Cumin is an ancient spice that is used in many cuisines around the world, but is most closely associated with the spice blends of Central Asia, particularly curry powders from India and Pakistan.

Just like caraway, the spice cumin is derived from a fruit and not a seed as is commonly believed. Cumin "seeds" grow on a delicate annual Cuminum cyminum which grows to the modest height of 60 cm. The plant has wispy foliage, resembling dill or fennel tops in its frond-like appearance.

The mature seed is harvested at around 5 mm in length and is pale brown to khaki in colour. Cumin seeds have 9 ridges running along their length (which are actually oil canals) and have a tiny filament like stem growing at one end. Mechanical sorting of cumin seeds removes around 90% of these stems, but some inevitably remain which is why you will find tiny "hairs" when you purchase cumin seeds.

Cumin is sold in two forms, whole cumin seeds and powdered cumin, which is the ground spice. Once ground, cumin has a slightly oily texture; hence stale ground cumin tends to clump together.

The spice has a warm, mildly spicy and sweet flavour that is immediately reminiscent of curry. It is no surprise as cumin is one of the major spices used in curry blends.

The use of cumin is well documented throughout history. The seeds have been found in the tombs of the Pharaohs and it predates the well known mummifying spices, cinnamon and cloves. The Romans considered cumin to be a symbol of greed and thriftiness, hence the emperor Marcus Aurelius was bestowed with the cutting nickname, Cuminus. In middle age Europe cumin represented fidelity. Germanic brides of the era would carry cumin, dill and salt as a sign of faithfulness to the groom.

Apart from the obvious curry association, cumin is often used in the famous chili dishes of the South Western US and it is frequently used in spice blends from North Africa such as chermoula, ras el hanout and harissa.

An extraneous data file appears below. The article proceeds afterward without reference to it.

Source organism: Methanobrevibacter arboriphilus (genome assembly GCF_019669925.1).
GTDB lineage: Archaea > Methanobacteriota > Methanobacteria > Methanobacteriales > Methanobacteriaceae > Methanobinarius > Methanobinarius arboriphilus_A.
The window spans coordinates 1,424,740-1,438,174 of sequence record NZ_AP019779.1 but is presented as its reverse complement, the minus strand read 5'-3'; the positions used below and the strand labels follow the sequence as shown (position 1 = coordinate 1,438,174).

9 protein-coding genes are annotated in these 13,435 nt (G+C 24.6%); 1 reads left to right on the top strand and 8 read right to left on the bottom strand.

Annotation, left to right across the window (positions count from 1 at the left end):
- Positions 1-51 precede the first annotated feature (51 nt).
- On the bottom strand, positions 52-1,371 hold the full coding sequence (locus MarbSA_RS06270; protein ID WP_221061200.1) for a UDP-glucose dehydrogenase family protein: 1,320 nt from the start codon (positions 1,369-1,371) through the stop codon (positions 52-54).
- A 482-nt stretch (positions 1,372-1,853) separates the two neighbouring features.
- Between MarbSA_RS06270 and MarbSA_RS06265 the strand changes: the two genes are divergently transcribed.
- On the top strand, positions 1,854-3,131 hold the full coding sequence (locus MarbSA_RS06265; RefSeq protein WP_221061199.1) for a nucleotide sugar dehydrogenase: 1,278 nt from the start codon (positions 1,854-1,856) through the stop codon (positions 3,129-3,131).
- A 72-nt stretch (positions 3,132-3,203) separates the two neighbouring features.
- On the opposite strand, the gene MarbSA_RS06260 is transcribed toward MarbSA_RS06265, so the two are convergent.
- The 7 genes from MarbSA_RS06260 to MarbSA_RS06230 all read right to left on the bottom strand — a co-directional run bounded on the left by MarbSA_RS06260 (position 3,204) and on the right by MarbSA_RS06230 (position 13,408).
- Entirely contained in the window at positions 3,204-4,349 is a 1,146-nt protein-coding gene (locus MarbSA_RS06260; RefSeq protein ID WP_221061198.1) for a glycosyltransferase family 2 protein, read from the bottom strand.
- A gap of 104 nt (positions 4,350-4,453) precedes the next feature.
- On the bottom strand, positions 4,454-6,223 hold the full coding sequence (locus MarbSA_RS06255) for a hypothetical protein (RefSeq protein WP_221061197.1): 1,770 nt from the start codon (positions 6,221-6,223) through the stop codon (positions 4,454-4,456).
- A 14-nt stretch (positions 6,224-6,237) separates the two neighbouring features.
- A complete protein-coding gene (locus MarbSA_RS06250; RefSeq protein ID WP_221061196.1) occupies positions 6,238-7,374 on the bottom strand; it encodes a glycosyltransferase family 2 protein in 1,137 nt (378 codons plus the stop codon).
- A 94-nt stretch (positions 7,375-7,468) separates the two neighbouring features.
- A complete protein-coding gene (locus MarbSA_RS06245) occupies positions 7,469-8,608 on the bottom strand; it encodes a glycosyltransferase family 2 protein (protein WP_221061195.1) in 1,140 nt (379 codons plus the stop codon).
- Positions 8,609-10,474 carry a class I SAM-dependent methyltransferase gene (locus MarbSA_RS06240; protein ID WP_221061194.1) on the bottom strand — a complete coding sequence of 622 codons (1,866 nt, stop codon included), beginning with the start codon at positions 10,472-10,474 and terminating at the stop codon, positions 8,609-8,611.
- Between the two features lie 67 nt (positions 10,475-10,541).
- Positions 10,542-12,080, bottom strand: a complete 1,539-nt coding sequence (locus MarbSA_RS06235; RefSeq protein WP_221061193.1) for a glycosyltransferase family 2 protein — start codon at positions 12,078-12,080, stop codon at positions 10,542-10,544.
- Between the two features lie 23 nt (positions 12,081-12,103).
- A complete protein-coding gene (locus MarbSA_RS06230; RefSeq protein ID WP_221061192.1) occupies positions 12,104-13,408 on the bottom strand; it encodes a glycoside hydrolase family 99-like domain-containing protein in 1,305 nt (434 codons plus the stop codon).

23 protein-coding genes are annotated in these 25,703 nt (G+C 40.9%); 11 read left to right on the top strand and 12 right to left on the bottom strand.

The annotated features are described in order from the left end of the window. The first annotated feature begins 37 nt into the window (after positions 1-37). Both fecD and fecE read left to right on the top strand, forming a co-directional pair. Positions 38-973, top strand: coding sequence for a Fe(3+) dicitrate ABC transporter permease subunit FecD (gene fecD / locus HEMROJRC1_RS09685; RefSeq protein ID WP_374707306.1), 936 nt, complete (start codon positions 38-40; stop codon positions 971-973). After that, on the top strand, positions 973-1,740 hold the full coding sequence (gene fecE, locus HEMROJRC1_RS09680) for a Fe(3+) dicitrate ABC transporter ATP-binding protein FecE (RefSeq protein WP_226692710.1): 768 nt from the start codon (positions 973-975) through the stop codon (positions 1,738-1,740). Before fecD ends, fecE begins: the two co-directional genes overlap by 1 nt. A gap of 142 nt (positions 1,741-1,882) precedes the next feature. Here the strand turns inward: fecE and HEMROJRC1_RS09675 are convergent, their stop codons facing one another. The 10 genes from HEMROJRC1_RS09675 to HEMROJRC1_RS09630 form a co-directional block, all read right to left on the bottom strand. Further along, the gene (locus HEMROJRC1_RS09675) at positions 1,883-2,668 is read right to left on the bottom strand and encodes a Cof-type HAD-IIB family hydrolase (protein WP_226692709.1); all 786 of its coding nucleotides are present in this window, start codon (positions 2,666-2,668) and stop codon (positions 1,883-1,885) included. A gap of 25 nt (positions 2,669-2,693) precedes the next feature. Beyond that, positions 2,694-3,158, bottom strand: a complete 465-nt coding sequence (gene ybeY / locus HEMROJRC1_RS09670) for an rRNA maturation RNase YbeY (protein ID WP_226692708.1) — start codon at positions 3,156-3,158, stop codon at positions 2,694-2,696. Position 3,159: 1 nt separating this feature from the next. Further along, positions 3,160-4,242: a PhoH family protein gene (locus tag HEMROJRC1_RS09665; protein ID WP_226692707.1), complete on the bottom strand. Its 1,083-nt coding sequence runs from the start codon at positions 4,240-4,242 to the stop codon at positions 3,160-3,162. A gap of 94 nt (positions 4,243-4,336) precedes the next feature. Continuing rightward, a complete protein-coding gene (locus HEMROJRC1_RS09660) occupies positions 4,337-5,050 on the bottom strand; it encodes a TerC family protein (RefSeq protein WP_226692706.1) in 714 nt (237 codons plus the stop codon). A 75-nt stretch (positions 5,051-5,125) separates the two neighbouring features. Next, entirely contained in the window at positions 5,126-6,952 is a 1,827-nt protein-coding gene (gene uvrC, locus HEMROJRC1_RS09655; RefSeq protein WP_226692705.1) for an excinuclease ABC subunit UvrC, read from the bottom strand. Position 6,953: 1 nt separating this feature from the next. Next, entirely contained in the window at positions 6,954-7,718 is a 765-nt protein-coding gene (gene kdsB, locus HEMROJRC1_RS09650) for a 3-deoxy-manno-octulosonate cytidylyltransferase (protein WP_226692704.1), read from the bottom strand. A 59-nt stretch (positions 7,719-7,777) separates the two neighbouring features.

Ground cumin will deteriorate and lose its pungency more rapidly than the seed, so always try to buy the freshest powdered cumin you can find. Look for bright khaki coloured powder and eschew any that is dull and clumpy. Both the seed and powder benefit from a light toasting in a dry fry pan for 2-3 minutes before use to release more of its essential oils. As with all spices, store cumin in an airtight container and away from direct sunlight

gn0sis has reminded me that cumin is called jeera in India as well as zera in other parts of the country. To confound things a little jeera and zera refer not only to cumin, but caraway as well. Remember this if you are shopping in a sub-continental spice market!

Cum"in (k?m"?n), n. [OE.comin, AS. cymen, fr. L. cuminum, Gr.; of Semitic origin, cf. Ar. kammn, Heb. kammn; cf. OF. comin, F. cumin. Cf. Kummel.] Bot.

A dwarf umbelliferous plant, somewhat resembling fennel (Cuminum Cyminum), cultivated for its seeds, which have a bitterish, warm taste, with an aromatic flavor, and are used like those of anise and caraway.

[Written also cummin.]

Rank-smelling rue, and cumin good for eyes. Spenser.

Black cumin Bot., a plant (Nigella sativa) with pungent seeds, used by the Afghans, etc.

 

© Webster 1913.

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